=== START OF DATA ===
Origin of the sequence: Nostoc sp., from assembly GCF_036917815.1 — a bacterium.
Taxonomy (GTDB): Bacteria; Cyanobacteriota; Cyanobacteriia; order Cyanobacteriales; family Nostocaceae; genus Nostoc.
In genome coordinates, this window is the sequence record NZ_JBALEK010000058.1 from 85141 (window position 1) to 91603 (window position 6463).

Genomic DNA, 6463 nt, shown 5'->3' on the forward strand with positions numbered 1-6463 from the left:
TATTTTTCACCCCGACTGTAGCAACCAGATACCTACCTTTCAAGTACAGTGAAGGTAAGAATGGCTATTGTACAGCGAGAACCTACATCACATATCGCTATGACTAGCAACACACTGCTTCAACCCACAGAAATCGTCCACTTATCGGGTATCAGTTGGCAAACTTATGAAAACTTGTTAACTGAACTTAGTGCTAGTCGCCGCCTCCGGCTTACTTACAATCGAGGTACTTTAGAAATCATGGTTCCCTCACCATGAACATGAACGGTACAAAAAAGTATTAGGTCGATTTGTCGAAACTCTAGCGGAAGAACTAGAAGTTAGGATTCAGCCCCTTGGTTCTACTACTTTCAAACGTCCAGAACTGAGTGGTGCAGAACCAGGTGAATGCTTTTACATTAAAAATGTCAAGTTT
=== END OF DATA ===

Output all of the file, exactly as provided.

Origin of the sequence: Nostoc sp., from assembly GCF_036917815.1 — a bacterium.
Taxonomy (GTDB): Bacteria; Cyanobacteriota; Cyanobacteriia; order Cyanobacteriales; family Nostocaceae; genus Nostoc.
In genome coordinates, this window is the sequence record NZ_JBALEK010000058.1 from 85141 (window position 1) to 91603 (window position 6463).

Genomic DNA, 6463 nt, shown 5'->3' on the forward strand with positions numbered 1-6463 from the left:
TATTTTTCACCCCGACTGTAGCAACCAGATACCTACCTTTCAAGTACAGTGAAGGTAAGAATGGCTATTGTACAGCGAGAACCTACATCACATATCGCTATGACTAGCAACACACTGCTTCAACCCACAGAAATCGTCCACTTATCGGGTATCAGTTGGCAAACTTATGAAAACTTGTTAACTGAACTTAGTGCTAGTCGCCGCCTCCGGCTTACTTACAATCGAGGTACTTTAGAAATCATGGTTCCCTCACCATGAACATGAACGGTACAAAAAAGTATTAGGTCGATTTGTCGAAACTCTAGCGGAAGAACTAGAAGTTAGGATTCAGCCCCTTGGTTCTACTACTTTCAAACGTCCAGAACTGAGTGGTGCAGAACCAGGTGAATGCTTTTACATTAAAAATGTCAAGTTT